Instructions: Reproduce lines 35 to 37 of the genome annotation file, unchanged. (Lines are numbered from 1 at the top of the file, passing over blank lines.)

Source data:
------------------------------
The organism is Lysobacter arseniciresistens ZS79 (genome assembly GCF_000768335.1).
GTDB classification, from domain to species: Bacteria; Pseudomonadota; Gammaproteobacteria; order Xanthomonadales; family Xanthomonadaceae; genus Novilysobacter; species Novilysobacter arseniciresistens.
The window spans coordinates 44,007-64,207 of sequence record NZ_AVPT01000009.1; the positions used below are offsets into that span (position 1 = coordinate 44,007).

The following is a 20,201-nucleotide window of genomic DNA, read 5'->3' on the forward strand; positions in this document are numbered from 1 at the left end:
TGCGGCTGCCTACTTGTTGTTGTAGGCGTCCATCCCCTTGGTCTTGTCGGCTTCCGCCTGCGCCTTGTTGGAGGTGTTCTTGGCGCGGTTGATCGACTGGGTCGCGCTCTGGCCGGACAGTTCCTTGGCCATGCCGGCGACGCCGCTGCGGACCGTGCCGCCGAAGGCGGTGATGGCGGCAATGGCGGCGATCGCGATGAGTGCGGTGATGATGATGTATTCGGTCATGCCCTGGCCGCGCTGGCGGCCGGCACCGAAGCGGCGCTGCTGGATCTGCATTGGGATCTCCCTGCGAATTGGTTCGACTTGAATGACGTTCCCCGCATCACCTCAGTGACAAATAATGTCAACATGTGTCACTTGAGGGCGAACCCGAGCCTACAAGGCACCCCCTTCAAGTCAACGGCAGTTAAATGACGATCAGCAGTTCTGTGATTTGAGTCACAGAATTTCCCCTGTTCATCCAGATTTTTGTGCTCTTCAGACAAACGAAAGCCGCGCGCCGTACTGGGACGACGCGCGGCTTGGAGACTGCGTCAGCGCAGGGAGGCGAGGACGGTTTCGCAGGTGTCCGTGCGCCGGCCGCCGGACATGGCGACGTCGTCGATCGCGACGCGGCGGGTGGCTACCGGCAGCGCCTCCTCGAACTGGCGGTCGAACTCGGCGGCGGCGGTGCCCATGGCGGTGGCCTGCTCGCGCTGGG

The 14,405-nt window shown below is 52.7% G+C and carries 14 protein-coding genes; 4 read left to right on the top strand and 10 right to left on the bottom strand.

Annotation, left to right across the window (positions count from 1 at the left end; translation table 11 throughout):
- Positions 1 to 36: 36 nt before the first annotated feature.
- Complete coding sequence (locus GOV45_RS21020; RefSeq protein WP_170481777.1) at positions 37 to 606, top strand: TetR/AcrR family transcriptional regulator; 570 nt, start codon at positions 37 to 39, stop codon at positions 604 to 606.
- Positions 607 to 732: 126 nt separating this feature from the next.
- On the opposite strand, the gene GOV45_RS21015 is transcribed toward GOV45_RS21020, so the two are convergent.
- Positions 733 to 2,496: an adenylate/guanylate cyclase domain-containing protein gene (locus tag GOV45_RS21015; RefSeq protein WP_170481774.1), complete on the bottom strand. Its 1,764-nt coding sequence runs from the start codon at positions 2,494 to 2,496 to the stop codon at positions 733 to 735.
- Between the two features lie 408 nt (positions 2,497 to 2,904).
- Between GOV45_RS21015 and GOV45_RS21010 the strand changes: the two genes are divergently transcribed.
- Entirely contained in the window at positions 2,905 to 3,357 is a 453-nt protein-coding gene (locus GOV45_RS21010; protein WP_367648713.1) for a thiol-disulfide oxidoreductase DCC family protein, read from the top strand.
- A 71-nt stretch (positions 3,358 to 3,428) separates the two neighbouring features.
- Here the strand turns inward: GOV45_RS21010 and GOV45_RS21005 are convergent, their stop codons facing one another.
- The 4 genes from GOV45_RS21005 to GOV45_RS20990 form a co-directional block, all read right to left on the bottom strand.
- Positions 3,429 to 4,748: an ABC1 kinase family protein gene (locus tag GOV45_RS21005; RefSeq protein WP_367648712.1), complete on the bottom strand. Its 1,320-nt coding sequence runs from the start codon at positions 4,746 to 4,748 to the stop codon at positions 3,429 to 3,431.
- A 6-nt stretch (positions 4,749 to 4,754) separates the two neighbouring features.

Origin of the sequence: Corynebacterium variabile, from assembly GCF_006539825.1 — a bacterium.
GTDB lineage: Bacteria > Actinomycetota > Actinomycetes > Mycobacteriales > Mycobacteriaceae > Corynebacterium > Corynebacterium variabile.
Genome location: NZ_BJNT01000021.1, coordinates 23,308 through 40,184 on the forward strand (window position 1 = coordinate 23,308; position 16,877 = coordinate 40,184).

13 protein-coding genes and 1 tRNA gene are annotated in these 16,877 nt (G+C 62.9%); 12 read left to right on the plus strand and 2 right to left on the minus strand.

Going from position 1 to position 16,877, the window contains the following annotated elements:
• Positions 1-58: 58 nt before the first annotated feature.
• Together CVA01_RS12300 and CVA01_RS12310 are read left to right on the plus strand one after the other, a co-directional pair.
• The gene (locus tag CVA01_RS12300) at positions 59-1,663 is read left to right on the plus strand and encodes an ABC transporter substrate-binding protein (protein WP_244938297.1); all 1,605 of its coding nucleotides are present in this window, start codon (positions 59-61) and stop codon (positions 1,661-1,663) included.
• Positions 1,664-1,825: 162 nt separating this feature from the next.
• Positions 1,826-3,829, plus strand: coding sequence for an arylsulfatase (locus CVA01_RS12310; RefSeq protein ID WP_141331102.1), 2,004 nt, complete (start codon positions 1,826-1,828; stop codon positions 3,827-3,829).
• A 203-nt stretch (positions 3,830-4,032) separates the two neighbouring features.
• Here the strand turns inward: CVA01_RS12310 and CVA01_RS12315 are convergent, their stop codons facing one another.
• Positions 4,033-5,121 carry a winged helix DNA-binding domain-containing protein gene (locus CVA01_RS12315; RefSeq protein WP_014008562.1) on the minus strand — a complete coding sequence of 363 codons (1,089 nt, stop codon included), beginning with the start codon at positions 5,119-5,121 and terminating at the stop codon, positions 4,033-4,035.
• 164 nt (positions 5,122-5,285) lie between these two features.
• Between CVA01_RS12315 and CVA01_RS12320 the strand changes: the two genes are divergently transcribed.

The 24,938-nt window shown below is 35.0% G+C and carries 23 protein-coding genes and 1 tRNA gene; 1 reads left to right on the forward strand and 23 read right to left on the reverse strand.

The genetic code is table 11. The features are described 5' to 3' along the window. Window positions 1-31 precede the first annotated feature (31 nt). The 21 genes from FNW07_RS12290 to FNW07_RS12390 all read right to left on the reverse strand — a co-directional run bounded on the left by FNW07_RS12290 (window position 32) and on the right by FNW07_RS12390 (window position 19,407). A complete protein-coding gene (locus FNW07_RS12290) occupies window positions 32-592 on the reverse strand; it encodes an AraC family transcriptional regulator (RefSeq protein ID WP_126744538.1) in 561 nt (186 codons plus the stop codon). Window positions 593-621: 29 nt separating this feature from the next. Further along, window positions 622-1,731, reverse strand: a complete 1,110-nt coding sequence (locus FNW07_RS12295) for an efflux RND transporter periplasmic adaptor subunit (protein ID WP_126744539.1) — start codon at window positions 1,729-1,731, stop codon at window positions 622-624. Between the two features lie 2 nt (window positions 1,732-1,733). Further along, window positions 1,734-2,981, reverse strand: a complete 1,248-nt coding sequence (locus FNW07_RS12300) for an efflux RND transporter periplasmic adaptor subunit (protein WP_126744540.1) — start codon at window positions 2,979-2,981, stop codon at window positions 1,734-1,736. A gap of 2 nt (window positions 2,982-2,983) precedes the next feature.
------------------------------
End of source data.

• Between CVA01_RS12315 and CVA01_RS12320 the strand changes: the two genes are divergently transcribed.

The 24,938-nt window shown below is 35.0% G+C and carries 23 protein-coding genes and 1 tRNA gene; 1 reads left to right on the forward strand and 23 read right to left on the reverse strand.

The genetic code is table 11. The features are described 5' to 3' along the window. Window positions 1-31 precede the first annotated feature (31 nt). The 21 genes from FNW07_RS12290 to FNW07_RS12390 all read right to left on the reverse strand — a co-directional run bounded on the left by FNW07_RS12290 (window position 32) and on the right by FNW07_RS12390 (window position 19,407). A complete protein-coding gene (locus FNW07_RS12290) occupies window positions 32-592 on the reverse strand; it encodes an AraC family transcriptional regulator (RefSeq protein ID WP_126744538.1) in 561 nt (186 codons plus the stop codon). Window positions 593-621: 29 nt separating this feature from the next. Further along, window positions 622-1,731, reverse strand: a complete 1,110-nt coding sequence (locus FNW07_RS12295) for an efflux RND transporter periplasmic adaptor subunit (protein ID WP_126744539.1) — start codon at window positions 1,729-1,731, stop codon at window positions 622-624. Between the two features lie 2 nt (window positions 1,732-1,733). Further along, window positions 1,734-2,981, reverse strand: a complete 1,248-nt coding sequence (locus FNW07_RS12300) for an efflux RND transporter periplasmic adaptor subunit (protein WP_126744540.1) — start codon at window positions 2,979-2,981, stop codon at window positions 1,734-1,736. A gap of 2 nt (window positions 2,982-2,983) precedes the next feature.